What Jeff Brandes is reading — “Prison town economies suffer due to Florida corrections crisis” via Adam Walser of WFTS — The Florida Department of Corrections is in crisis, caused by a staffing shortage that has led to prisons closing. Cross City, Dixie County’s largest city, now finds itself at a crossroads. The water tower and prison lookout posts are by far the tallest structures for miles around. In good economic times, inmates outnumber residents. But these are not good times, according to residents who worry about their small town’s future. Currently, two out of the three units at the Cross City Correctional Institution are closed, meaning those employees have to travel to other prisons for work. Of 18,000 security positions in Florida’s Department of Corrections, 5,500 are currently vacant. That’s led the state to close prisons, work camps, and work release programs. Inmates and staff have also been consolidated at other facilities.
Chinese-linked insurance startup to take more than 40k property insurance policies from Citizens — The state Office of Insurance Regulation approved the application of upstart insurance company Vyrd Insurance which is indirectly staked by companies with ties to China, Matt Dixon of POLITICO Florida reports. One backer is SiriusPoint, which is 40% owned by Shanghai-based China Minsheng Investment Group. Another is Kole, a company led by Robert Schimek, who is also the CEO of Singapore-based insurance matching company BoltTech. Separately, OIR greenlit Vyrd Insurance to take over about 42,000 property insurance policies state-backed insurer Citizens. SiriusPoint’s ties to a Chinese investment firm were not mentioned in any documentation OIR has released to the media.
Assignment editors — The Florida Fish and Wildlife Conservation Commission (FWC), U.S. Fish and Wildlife Service and Florida Power & Light will hold a news conference to share plans for supporting Florida manatees, 9:30 a.m., Manatee Lagoon — FPL Eco-Discovery Center, 6000 N. Flagler Dr. West Palm Beach. Gates to Manatee Lagoon open at 9 a.m.
“Disney to tap BP exec and former ABC News correspondent Geoff Morrell as PR chief” via Kim Masters and Alex Weprin of The Hollywood Reporter — The Walt Disney Co. plans to name Morrell to the newly created role of chief corporate affairs officer. While he has been given a broader portfolio, his responsibilities include succeeding top communications officer Zenia Mucha, who will retire at the end of the year. Morrell, currently executive VP communications advocacy for BP, will take on a restructured and significantly expanded position leading PR for Disney. His official title will be chief corporate affairs officer, overseeing communications, government relations, public policy, philanthropy and environmental issues. Before joining the multinational oil and gas company, Morrell worked for both the Bush and Obama administrations as deputy assistant secretary of defense for public affairs at the Pentagon.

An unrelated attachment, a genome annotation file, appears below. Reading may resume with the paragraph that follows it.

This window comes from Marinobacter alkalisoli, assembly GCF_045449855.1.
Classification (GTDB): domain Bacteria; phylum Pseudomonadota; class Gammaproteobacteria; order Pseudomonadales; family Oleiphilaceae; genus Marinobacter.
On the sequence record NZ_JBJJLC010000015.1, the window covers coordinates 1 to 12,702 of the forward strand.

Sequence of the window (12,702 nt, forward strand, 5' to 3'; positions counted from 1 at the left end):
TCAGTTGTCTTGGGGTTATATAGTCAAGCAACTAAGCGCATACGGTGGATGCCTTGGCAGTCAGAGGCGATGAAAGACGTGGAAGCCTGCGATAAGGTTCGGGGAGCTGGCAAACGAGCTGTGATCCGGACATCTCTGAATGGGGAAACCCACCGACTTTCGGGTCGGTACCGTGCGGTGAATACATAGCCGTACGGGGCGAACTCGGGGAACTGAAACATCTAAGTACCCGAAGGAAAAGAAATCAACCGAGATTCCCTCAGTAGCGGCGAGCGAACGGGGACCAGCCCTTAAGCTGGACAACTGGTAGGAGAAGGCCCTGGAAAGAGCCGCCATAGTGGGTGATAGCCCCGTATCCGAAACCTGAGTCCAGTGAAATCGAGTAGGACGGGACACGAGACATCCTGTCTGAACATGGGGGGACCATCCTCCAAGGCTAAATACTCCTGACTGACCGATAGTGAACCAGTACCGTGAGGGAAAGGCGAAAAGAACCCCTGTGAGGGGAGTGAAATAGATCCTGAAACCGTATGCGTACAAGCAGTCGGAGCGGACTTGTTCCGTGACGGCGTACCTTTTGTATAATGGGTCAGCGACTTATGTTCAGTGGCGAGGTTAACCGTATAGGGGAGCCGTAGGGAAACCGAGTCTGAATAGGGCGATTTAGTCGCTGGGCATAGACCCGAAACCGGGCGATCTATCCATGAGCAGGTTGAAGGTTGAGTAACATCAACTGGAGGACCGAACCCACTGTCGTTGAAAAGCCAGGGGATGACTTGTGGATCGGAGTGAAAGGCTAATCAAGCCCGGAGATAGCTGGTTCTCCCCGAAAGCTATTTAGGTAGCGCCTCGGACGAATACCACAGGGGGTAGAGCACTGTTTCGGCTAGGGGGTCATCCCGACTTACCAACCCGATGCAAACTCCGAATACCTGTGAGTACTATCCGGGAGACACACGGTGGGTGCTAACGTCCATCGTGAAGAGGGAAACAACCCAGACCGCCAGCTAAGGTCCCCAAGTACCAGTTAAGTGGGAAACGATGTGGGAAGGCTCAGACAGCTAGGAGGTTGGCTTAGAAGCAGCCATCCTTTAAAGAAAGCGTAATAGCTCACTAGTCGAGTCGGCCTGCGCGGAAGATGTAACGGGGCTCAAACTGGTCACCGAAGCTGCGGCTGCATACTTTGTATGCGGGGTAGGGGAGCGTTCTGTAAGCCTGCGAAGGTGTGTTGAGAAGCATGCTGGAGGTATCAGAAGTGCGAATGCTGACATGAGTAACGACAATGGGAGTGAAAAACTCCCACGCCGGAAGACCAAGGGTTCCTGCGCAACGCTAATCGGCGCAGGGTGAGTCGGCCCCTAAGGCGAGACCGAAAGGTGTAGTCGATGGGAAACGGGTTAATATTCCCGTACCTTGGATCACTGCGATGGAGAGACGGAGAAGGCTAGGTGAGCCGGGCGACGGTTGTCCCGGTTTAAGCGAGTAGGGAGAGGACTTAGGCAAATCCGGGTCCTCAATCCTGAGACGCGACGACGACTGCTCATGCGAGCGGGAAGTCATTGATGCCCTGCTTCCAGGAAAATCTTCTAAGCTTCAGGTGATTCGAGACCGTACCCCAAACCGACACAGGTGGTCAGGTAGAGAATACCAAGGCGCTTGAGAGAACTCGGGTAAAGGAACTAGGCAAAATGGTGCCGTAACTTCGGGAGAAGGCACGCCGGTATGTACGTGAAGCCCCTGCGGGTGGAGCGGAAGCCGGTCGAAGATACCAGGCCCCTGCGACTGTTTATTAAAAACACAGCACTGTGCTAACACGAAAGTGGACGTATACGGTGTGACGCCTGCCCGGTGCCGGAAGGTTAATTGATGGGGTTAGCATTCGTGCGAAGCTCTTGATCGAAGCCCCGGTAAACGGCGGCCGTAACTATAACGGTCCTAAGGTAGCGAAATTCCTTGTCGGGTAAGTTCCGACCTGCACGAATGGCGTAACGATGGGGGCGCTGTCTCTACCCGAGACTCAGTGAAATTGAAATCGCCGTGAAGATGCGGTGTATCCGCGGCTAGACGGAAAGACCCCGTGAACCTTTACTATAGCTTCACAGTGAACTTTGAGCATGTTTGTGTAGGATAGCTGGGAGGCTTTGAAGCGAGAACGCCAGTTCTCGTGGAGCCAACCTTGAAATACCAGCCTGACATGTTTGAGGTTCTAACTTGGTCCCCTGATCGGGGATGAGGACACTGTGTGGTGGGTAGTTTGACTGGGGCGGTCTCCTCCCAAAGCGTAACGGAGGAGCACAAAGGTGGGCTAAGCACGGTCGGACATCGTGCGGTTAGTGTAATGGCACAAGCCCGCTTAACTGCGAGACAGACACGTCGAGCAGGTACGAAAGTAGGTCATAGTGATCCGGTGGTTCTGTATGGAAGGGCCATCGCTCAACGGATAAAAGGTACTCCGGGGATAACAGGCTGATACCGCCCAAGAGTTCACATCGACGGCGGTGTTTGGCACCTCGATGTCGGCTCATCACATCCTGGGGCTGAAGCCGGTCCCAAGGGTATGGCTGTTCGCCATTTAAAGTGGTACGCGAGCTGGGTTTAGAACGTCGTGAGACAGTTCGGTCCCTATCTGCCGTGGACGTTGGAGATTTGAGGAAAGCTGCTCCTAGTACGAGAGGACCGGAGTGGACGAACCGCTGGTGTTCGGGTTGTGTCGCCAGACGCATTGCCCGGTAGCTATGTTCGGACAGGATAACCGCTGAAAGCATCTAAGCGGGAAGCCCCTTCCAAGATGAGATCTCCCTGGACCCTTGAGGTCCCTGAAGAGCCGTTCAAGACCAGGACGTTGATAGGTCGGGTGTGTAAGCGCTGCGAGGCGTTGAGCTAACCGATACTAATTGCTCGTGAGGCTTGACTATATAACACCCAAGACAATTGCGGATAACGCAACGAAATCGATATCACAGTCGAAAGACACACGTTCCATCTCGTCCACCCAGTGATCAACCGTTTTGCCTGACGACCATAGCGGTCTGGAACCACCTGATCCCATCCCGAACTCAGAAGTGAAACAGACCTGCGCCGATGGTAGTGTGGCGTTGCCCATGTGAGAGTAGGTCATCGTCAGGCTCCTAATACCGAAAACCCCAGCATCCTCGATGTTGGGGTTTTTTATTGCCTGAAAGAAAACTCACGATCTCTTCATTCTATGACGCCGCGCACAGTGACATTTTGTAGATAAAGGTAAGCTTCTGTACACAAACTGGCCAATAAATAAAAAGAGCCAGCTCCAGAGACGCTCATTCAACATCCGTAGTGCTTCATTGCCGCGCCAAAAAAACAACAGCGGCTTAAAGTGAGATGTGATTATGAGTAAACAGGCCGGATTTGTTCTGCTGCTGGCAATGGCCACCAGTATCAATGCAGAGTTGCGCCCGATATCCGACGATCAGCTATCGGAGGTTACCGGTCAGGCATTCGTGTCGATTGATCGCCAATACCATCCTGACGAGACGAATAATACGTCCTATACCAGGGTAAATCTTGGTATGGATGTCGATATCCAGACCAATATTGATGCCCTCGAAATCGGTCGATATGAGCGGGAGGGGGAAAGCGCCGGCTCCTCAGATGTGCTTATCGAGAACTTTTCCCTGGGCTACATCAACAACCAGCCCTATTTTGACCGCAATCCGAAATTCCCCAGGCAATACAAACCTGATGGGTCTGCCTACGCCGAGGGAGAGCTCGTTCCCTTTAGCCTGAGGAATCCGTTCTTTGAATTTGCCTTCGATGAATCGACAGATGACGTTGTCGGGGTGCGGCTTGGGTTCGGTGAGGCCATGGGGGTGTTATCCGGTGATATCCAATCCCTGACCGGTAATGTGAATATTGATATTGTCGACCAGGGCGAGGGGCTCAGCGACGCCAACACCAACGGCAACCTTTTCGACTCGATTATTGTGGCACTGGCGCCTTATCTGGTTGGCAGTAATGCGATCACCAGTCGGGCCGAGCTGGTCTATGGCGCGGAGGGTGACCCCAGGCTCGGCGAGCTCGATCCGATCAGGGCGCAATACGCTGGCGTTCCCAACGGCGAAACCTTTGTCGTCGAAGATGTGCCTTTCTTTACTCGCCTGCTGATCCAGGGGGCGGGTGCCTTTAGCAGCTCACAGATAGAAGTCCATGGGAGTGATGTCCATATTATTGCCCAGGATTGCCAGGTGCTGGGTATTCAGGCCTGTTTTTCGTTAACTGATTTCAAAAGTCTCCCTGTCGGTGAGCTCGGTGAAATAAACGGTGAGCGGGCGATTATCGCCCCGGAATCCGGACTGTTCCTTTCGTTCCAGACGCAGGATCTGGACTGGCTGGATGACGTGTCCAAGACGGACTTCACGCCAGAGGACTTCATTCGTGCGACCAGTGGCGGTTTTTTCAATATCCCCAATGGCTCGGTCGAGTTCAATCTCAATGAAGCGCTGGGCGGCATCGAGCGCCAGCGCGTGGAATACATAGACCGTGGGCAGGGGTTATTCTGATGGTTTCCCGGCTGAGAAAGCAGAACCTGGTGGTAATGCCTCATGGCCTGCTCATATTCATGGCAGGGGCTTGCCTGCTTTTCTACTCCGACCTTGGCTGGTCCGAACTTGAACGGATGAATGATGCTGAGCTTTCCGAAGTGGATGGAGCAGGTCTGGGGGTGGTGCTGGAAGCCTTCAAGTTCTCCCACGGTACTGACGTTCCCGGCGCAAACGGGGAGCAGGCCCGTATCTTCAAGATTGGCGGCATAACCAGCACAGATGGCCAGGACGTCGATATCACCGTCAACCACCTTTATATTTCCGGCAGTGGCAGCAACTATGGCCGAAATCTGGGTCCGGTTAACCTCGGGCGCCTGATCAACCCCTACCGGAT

Help wanted — The Everglades Trust is seeking an experienced Executive Director who can lead political and advocacy efforts to protect Florida’s natural ecosystem, wildlife, and water supply. Interested candidates should send a cover letter and resume to Kirk Fordham at: [email protected].
— DATELINE TALLY —
“House Democrats say they’ll plead for budget funding for ‘everyday Floridians’” via Scott Powers of Florida Politics — House Democrats declared Tuesday their state budget priorities will focus on public education funding for all school staff, affordable housing assistance, health care benefits, social services, and tax help for those who are not big corporations. Democratic lawmakers and leadership met Tuesday to lay out their priorities, as the state awaits DeSantis‘ proposed estimated $101 billion 2022 state budget later this week. The Democrats predict the Governor’s budget, along with plans from Republican lawmakers, would be insufficient to provide for the needs of “everyday Floridians.” Rep, Anna Eskamani, ranking member on the House Ways and Means Committee, pushed for fairer taxes.
—” Millions filed in appropriation requests for Tampa Bay veterans” via Kelly Hayes of Florida Politics
“Manny Diaz, Juan Fernandez-Barquin to revive bill regulating pet sales” via Ryan Nicol of Florida Politics — Sen. Diaz and Rep. Fernandez-Barquin will give a new face to an old bill this Session, as they’re sponsoring a measure aiming to more strictly regulate pet sales and help cut down on puppy mills. The two GOP lawmakers are fronting the measures (SB 994, HB 849). Fernandez-Barquin takes over the House version from Rep. Bryan Avila, who carried the 2020 version. The new legislation, filed ahead of the 2022 Legislative Session, has similarities to the prior version. The measures would require retail pet stores to obtain a license from the Department of Business and Professional regulation to sell animals. The legislation also requires those stores to only acquire animals from qualified breeders, animal rescues, animal shelters, pet brokers, or individuals who are exempt from licensure. That includes individuals who don’t routinely sell animals.
Happening today — The Collier County legislative delegation meets: Sen. Kathleen Passidomo; Reps. Bob Rommel, Lauren Melo and David Borrero, 9 a.m., North Collier Regional Park, 15000 Livingston Road, Naples.